Works and Days

(Author) (Translator)
Backorder (temporarily out of stock)
1 other format in stock!
Product Details
$9.00  $8.37
Penguin Group
Publish Date
5.1 X 7.7 X 0.2 inches | 0.2 pounds

Earn by promoting books

Earn money by sharing your favorite books through our Affiliate program.

Become an affiliate
About the Author
Hesiod, a contemporary of Homer, probably lived in the eighth century in Boeotia on the Greek mainland. He is often considered to be the author of both the Theogony and Works and Days, although this has been debated.

Alicia Stallings is an American poet and translator. She has published three books of original verse, Archaic Smile, Hapax, and Olives, a finalist for the National Book Critics Circle Award. Her verse translation of Lucretius's The Nature of Things is published by Penguin Classics.
"Stallings's new translation of Hesiod's Works and Days - witty, gritty, and unsettlingly relevant - is not to be missed. Toil; corruption in high places; injustice; the prevailing sense that things are getting worse - none of these prevents the Muses' chosen poets from doing their indispensable and soul-refreshing work."
--Rachel Hadas, Times Literary Supplement

"Hesiod was the first self-declared poet of Ancient Greece, who boasted of having won a three-legged cauldron for his verses. A. E. Stallings brings him back to life in her rhyming translation of Works and Days, which mingles farming tips, myths and evocation of the seasons: 'when first the cuckoo cuckoos in the oak.' Stallings's lively and learned notes make it a treat."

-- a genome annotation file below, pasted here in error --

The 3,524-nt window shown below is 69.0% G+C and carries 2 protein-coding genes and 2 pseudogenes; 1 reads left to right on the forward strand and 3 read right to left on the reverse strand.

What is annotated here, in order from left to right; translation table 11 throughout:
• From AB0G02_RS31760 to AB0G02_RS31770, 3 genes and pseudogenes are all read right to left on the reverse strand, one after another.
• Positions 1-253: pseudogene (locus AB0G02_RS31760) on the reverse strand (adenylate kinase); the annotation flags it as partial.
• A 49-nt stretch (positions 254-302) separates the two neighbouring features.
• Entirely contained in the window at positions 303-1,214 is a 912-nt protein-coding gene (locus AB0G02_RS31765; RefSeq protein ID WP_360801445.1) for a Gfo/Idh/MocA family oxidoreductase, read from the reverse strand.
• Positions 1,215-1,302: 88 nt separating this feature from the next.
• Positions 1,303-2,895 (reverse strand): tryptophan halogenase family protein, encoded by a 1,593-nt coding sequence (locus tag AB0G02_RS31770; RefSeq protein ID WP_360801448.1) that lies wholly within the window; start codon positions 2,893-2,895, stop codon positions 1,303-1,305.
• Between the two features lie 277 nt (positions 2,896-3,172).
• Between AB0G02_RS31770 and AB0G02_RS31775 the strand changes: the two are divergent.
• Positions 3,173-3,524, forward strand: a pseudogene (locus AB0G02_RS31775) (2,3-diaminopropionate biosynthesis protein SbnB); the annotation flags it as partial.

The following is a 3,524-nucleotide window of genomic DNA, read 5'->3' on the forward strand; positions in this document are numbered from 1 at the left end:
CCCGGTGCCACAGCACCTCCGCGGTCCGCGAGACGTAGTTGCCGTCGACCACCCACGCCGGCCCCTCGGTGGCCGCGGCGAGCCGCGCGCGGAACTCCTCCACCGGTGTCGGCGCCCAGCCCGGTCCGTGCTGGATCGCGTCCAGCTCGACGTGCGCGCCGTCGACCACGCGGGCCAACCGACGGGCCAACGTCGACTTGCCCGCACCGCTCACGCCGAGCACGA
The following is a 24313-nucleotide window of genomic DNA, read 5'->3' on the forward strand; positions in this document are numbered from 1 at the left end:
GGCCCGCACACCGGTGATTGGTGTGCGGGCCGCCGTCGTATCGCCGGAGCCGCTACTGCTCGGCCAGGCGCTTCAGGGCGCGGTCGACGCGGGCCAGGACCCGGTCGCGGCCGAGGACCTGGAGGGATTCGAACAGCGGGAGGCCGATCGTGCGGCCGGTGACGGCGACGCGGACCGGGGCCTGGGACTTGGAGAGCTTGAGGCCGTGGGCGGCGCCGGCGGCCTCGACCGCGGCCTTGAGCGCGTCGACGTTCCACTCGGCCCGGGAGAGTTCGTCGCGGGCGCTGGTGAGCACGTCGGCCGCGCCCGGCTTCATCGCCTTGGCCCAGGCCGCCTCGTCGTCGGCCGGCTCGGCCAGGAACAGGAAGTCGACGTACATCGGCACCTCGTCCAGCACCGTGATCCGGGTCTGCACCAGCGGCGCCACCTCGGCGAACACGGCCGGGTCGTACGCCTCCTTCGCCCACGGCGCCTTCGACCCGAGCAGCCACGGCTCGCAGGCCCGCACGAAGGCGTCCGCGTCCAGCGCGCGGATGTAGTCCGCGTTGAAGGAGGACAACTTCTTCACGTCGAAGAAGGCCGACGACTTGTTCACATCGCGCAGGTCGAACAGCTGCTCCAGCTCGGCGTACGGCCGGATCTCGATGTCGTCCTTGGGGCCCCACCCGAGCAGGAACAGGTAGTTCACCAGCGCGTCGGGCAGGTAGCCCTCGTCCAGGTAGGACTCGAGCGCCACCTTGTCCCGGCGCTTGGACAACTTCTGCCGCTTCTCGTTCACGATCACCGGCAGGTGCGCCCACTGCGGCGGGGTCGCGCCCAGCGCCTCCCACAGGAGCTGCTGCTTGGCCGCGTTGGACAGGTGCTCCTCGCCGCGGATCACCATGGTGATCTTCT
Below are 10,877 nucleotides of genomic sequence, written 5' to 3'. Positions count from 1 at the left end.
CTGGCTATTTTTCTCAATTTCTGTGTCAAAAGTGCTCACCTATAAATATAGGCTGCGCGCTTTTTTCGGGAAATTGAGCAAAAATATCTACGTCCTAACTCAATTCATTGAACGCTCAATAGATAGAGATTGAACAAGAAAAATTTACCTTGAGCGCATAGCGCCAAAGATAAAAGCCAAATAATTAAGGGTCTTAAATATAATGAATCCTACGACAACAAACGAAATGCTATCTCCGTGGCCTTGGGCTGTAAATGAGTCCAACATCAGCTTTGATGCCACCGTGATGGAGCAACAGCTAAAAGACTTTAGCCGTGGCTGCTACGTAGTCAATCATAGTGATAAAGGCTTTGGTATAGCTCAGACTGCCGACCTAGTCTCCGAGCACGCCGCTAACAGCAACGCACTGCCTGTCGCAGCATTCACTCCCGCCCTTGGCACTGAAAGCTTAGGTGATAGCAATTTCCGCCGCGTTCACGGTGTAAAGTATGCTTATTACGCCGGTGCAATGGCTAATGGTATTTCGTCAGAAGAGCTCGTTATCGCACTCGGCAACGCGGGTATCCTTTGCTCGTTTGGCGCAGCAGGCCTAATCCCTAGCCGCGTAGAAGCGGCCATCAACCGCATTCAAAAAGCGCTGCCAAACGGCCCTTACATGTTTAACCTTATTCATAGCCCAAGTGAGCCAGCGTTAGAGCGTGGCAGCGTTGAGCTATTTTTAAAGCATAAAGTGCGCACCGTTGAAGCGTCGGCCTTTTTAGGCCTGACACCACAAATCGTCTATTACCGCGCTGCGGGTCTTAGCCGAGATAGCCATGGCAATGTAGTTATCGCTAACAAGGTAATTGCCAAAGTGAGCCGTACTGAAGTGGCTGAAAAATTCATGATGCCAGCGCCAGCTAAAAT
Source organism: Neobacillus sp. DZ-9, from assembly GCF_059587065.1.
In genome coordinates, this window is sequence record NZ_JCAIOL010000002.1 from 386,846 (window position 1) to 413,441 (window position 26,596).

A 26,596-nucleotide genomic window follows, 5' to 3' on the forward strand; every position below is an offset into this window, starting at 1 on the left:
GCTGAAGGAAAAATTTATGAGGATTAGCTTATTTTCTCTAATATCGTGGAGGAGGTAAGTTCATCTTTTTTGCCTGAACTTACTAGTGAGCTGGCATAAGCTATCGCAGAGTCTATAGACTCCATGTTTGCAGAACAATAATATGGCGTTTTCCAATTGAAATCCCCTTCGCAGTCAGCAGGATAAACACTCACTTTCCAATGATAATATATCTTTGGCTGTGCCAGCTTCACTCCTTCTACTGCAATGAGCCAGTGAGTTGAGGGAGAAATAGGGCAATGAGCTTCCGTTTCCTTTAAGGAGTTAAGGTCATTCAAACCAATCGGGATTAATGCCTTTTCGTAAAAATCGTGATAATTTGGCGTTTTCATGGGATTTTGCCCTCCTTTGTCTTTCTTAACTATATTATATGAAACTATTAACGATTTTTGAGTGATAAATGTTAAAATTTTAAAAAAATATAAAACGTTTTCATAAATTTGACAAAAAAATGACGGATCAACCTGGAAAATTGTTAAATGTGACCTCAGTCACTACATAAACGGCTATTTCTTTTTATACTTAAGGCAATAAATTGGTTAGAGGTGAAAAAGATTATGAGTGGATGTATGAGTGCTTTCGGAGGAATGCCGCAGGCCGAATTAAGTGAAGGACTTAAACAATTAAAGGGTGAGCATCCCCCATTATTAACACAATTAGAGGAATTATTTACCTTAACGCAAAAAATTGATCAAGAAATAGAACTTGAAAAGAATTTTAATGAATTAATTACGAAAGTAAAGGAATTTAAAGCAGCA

--The Times

"A. E. Stallings new verse translation of Works and Days for Penguin is a splendid development upon a recent flurry of Hesiod translation and poetic response ... Brilliantly sensitive ... Stallings's translation triumphs."
--The Oxonian Review

"Mixing rhyme and assonance, this is a Works and Days for the age of rap. By translating Hesiod as poetry, Stallings encourages us to realize that the poem should not just be the object of scholarly study, but can be read aloud for fun."
Armand D'Angour, Times Literary Supplement